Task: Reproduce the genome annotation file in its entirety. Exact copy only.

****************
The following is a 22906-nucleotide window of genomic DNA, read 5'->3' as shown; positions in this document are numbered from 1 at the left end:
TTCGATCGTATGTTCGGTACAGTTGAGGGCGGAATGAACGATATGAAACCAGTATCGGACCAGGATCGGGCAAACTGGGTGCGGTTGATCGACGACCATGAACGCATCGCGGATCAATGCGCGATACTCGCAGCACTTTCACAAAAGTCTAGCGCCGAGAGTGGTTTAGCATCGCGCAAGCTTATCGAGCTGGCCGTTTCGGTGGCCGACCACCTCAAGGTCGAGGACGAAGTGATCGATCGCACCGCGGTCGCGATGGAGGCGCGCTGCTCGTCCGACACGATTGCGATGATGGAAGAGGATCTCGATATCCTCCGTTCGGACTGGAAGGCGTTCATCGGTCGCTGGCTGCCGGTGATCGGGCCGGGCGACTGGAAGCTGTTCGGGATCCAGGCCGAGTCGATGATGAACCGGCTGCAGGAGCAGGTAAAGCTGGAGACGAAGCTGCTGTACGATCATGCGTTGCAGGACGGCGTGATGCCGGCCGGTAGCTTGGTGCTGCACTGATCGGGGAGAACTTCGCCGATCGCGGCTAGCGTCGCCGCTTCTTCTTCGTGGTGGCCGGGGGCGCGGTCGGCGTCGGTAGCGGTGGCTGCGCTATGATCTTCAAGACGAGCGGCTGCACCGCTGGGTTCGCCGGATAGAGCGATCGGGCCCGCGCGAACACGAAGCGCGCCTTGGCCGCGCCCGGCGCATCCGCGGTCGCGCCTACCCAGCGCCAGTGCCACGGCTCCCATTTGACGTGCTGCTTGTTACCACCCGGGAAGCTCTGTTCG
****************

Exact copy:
The following is a 22906-nucleotide window of genomic DNA, read 5'->3' as shown; positions in this document are numbered from 1 at the left end:
TTCGATCGTATGTTCGGTACAGTTGAGGGCGGAATGAACGATATGAAACCAGTATCGGACCAGGATCGGGCAAACTGGGTGCGGTTGATCGACGACCATGAACGCATCGCGGATCAATGCGCGATACTCGCAGCACTTTCACAAAAGTCTAGCGCCGAGAGTGGTTTAGCATCGCGCAAGCTTATCGAGCTGGCCGTTTCGGTGGCCGACCACCTCAAGGTCGAGGACGAAGTGATCGATCGCACCGCGGTCGCGATGGAGGCGCGCTGCTCGTCCGACACGATTGCGATGATGGAAGAGGATCTCGATATCCTCCGTTCGGACTGGAAGGCGTTCATCGGTCGCTGGCTGCCGGTGATCGGGCCGGGCGACTGGAAGCTGTTCGGGATCCAGGCCGAGTCGATGATGAACCGGCTGCAGGAGCAGGTAAAGCTGGAGACGAAGCTGCTGTACGATCATGCGTTGCAGGACGGCGTGATGCCGGCCGGTAGCTTGGTGCTGCACTGATCGGGGAGAACTTCGCCGATCGCGGCTAGCGTCGCCGCTTCTTCTTCGTGGTGGCCGGGGGCGCGGTCGGCGTCGGTAGCGGTGGCTGCGCTATGATCTTCAAGACGAGCGGCTGCACCGCTGGGTTCGCCGGATAGAGCGATCGGGCCCGCGCGAACACGAAGCGCGCCTTGGCCGCGCCCGGCGCATCCGCGGTCGCGCCTACCCAGCGCCAGTGCCACGGCTCCCATTTGACGTGCTGCTTGTTACCACCCGGGAAGCTCTGTTCG